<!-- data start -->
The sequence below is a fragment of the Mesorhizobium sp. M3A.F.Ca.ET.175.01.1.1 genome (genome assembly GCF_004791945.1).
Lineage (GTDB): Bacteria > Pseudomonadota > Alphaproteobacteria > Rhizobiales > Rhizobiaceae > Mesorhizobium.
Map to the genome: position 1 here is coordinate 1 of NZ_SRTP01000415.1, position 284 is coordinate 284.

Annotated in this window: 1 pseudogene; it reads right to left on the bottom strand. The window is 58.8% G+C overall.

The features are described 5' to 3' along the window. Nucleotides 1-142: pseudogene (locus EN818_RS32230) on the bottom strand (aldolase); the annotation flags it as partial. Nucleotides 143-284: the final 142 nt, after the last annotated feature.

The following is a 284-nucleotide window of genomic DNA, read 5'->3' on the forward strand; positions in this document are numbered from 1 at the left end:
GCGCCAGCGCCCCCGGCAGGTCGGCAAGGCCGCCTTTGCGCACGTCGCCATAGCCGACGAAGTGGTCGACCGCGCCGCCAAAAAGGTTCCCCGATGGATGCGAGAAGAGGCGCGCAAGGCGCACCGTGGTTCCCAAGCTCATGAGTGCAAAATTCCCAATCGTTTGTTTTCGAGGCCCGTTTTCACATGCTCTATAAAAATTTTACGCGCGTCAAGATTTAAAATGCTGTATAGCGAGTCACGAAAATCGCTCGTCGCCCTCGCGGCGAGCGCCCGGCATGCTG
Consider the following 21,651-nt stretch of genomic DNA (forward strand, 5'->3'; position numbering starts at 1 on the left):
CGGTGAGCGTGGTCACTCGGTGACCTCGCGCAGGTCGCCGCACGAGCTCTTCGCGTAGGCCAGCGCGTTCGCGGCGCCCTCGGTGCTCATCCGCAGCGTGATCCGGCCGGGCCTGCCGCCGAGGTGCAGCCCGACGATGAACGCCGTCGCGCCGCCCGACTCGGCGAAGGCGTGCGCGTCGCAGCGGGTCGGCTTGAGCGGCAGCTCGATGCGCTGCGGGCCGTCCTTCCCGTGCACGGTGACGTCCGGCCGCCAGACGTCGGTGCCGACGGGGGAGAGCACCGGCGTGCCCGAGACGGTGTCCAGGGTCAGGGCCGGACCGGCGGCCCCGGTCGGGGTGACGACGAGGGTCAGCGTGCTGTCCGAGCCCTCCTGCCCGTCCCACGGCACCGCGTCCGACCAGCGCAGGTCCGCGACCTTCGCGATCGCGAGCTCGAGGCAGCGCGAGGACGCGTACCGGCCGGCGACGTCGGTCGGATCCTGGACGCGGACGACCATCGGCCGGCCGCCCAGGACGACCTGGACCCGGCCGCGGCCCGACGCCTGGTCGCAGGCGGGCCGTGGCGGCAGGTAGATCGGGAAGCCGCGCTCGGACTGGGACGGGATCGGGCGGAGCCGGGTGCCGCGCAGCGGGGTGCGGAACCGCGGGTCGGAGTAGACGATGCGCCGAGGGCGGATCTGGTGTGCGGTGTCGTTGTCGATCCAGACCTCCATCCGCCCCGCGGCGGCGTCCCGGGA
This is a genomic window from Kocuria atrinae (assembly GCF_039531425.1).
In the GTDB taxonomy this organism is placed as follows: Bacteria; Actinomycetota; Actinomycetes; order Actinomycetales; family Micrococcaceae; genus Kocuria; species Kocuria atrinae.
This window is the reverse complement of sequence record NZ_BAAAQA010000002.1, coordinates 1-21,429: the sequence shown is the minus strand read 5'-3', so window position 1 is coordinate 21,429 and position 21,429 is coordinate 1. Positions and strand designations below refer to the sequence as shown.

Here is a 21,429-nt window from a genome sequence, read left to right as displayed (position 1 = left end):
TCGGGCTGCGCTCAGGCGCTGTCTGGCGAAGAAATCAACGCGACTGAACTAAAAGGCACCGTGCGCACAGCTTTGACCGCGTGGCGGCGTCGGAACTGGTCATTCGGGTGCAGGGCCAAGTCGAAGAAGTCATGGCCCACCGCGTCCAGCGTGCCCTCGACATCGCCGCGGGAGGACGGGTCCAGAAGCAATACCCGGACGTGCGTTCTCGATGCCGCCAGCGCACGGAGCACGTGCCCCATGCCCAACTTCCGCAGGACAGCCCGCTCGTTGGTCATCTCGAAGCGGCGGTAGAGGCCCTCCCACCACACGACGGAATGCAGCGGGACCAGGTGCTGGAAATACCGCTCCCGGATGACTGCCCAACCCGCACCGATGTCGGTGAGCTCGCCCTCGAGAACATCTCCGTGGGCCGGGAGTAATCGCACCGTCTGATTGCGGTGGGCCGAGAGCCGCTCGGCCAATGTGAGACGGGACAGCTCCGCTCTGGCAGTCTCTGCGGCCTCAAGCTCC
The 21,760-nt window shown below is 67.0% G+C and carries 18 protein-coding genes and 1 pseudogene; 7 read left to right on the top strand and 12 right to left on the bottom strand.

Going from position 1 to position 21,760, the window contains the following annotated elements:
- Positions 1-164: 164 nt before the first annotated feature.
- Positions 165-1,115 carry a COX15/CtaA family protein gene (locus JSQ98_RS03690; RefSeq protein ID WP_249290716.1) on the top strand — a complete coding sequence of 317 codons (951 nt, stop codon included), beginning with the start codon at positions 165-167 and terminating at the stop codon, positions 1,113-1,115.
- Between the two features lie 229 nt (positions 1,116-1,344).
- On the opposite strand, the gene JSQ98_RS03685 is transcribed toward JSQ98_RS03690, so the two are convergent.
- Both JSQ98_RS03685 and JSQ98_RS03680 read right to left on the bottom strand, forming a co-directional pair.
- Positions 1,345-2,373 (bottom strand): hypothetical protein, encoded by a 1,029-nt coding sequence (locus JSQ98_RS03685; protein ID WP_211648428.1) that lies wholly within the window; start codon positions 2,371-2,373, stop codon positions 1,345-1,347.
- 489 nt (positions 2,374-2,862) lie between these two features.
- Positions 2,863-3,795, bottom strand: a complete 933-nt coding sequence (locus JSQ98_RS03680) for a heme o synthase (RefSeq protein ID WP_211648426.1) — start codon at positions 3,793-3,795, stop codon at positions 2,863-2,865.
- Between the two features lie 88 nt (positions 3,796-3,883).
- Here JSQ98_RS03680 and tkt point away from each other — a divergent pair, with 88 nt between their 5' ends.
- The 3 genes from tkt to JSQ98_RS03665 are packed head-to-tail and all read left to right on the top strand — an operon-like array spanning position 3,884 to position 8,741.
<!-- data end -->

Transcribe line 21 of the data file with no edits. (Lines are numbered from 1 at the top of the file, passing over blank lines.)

- Both JSQ98_RS03685 and JSQ98_RS03680 read right to left on the bottom strand, forming a co-directional pair.